Smokey Burgess-Many sportswriters have called this left hand batter a hitting prodigy, with good reason. In spite of his super slow running, Burgess for his career hit 126 home runs, drove in 673, and batted .295. He may never have gotten on base by running out an infield hit. Burgess hit in the .290s for the Philadelphia Phillies in both 1952 and 1953. But in 1954 came his greatest year, at least in batting average.
Smokey was in 108 games in 1954, 88 as a starter and 20 as a pinch hitter. He did not have enough plate appearances to qualify for the batting title. Even so, Burgess hit a rousing .368 going 127 for 345. (4 home runs and 46 runs batted in.)
The Phillies foolishly traded Smokey to the Cincinnati Redlegs after the 1954 season. In 1955 for the Reds, he batted .301 with 21 home runs and 78 runs batted in.
Here are Smokey Burgess statistics for Pittsburgh Pirates. At Pittsburgh, Smokey finally got recognition for his fielding. Smokey was the first string for all of these season except 1960, when he split the chores with Hal Smith. After 1954, the highest he ever hit was .328 in 1962.
1959- HR 11 RBI 59 BA .297
1960- HR 7 RBI 39 BA .294
1961-HR 12 RBI 52 BA .303
1962-HR 13 RBI 57 BA .328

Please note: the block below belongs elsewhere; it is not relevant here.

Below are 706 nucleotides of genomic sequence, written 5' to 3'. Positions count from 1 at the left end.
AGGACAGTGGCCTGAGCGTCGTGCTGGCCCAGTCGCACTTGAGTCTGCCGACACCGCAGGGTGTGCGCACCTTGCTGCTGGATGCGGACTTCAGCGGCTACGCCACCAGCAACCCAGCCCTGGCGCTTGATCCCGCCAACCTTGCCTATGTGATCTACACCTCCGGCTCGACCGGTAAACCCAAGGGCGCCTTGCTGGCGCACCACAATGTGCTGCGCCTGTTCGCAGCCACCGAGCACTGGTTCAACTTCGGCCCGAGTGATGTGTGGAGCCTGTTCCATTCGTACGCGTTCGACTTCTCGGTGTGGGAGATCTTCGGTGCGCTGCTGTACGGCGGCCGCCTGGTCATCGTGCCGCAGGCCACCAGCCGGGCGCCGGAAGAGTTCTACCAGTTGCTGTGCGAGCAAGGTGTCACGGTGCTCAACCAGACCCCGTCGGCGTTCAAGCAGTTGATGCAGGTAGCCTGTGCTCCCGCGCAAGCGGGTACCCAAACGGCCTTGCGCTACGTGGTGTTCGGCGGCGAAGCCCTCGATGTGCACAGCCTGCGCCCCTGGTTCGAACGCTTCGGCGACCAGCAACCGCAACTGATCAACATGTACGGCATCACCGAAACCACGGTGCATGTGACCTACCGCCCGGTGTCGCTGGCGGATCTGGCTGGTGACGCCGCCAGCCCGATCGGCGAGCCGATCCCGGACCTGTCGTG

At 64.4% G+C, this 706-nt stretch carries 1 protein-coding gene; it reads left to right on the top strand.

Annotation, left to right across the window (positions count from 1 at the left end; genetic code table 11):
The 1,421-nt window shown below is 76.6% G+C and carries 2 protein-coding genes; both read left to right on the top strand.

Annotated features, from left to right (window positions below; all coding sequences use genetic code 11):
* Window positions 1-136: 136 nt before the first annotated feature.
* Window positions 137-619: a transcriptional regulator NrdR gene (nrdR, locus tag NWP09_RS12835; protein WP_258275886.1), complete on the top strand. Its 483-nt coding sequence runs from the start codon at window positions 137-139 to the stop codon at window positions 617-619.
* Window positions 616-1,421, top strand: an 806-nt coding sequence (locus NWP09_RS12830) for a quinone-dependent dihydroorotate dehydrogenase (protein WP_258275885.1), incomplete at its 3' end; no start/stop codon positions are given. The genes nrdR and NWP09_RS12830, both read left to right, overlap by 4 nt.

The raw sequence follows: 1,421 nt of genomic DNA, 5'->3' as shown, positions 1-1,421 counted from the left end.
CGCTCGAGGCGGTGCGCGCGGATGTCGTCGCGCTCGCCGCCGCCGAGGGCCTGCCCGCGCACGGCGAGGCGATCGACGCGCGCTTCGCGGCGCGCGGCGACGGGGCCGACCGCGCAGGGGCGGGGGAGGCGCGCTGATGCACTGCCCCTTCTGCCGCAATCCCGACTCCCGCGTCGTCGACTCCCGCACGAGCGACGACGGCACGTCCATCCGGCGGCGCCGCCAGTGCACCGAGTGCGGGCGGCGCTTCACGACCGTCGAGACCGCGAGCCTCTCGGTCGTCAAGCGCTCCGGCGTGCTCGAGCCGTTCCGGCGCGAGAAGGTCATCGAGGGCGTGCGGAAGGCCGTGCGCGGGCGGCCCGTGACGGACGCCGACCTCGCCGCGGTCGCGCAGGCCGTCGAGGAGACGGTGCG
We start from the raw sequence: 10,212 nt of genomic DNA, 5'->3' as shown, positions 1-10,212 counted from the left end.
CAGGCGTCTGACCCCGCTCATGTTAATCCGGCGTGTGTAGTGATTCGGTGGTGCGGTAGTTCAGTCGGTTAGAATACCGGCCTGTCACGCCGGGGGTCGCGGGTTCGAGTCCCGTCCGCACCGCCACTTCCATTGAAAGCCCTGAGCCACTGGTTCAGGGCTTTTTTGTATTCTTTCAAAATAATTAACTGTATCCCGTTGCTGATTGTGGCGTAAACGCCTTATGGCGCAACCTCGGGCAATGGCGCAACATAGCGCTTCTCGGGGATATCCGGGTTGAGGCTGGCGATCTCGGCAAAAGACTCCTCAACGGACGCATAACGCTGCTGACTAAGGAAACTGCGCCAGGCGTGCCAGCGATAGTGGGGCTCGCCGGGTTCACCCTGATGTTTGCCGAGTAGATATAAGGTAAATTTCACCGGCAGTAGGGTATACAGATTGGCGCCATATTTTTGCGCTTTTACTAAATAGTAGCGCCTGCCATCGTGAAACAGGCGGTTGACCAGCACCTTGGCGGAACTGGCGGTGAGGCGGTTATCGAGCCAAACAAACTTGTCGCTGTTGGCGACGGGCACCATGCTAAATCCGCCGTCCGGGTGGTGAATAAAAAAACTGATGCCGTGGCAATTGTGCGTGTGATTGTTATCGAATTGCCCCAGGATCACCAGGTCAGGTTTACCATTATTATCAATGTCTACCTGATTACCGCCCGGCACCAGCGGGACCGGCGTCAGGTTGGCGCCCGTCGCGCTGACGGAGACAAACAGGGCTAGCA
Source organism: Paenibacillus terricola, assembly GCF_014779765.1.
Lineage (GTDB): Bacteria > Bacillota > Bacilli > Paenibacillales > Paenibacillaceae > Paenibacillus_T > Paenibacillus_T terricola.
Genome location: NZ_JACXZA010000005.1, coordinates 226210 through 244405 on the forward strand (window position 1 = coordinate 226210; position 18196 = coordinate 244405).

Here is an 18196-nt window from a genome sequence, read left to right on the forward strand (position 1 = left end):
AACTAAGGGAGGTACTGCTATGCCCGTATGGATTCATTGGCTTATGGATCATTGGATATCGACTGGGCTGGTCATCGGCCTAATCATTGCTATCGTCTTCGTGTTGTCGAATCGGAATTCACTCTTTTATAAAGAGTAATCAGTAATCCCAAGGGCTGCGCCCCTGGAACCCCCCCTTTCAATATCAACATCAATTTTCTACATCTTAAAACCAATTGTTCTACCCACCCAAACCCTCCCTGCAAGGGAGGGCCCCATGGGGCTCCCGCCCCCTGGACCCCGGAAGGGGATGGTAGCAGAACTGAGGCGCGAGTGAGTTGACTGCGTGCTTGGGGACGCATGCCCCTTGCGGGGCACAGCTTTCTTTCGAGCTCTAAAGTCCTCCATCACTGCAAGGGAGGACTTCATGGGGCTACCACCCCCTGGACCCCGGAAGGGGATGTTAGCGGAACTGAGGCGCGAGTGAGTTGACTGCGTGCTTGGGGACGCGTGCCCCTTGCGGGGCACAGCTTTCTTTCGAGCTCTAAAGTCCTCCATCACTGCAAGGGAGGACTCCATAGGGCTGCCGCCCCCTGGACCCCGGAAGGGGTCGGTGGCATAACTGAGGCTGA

Roy Face was the relief picture for the Pittsburgh Pirates from 1956 to 1969. The most familiar site in Pittsburgh sports history was Face in the bullpen or coming in to put out fire with guys on base. Three times Roy was elected to the National League All Star Team and three times led the league in saves.
Even during the 1959 season we all knew this great performance would never happen. All through the year Roy came in and saved or won games. On the coast against Los Angeles, Roy Face lost a game after 17 wins. His 18-1 finish may still stand as the best winning percentage ever. (.947)
Norm Cash was one of the great Detroit Tigers. During his career, Cash scored 1,027 runs, got 1,793 hits, hit 373 home runs, and drove in 1,088 runs. His career batting average was .271. However, after a great 1, 961 season, he never reach that level again. Here are the biggest example;
batting average a league leading .361 in 1961; fell to a whopping .243 in 1962; highest batting average after that was .280.
runs batted in was 132 in 1961; fell to 89 in 1961; never went over 100 thereafter.